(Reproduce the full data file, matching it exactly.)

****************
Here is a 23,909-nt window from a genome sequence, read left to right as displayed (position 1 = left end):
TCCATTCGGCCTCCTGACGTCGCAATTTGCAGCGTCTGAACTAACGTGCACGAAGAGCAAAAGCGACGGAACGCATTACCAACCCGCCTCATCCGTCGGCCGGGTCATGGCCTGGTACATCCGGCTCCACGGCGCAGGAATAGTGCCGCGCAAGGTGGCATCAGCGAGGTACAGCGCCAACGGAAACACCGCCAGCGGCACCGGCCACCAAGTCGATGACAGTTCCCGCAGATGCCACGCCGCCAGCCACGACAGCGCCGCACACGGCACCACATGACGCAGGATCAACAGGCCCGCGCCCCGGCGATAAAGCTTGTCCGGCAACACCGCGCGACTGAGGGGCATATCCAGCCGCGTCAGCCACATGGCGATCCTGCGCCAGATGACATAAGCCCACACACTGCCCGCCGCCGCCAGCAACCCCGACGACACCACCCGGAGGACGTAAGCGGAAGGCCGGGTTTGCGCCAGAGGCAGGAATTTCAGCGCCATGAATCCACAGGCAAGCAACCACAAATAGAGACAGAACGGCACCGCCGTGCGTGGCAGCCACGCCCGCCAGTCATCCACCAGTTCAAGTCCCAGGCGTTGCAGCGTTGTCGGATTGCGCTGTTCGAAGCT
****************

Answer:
Here is a 23,909-nt window from a genome sequence, read left to right as displayed (position 1 = left end):
TCCATTCGGCCTCCTGACGTCGCAATTTGCAGCGTCTGAACTAACGTGCACGAAGAGCAAAAGCGACGGAACGCATTACCAACCCGCCTCATCCGTCGGCCGGGTCATGGCCTGGTACATCCGGCTCCACGGCGCAGGAATAGTGCCGCGCAAGGTGGCATCAGCGAGGTACAGCGCCAACGGAAACACCGCCAGCGGCACCGGCCACCAAGTCGATGACAGTTCCCGCAGATGCCACGCCGCCAGCCACGACAGCGCCGCACACGGCACCACATGACGCAGGATCAACAGGCCCGCGCCCCGGCGATAAAGCTTGTCCGGCAACACCGCGCGACTGAGGGGCATATCCAGCCGCGTCAGCCACATGGCGATCCTGCGCCAGATGACATAAGCCCACACACTGCCCGCCGCCGCCAGCAACCCCGACGACACCACCCGGAGGACGTAAGCGGAAGGCCGGGTTTGCGCCAGAGGCAGGAATTTCAGCGCCATGAATCCACAGGCAAGCAACCACAAATAGAGACAGAACGGCACCGCCGTGCGTGGCAGCCACGCCCGCCAGTCATCCACCAGTTCAAGTCCCAGGCGTTGCAGCGTTGTCGGATTGCGCTGTTCGAAGCT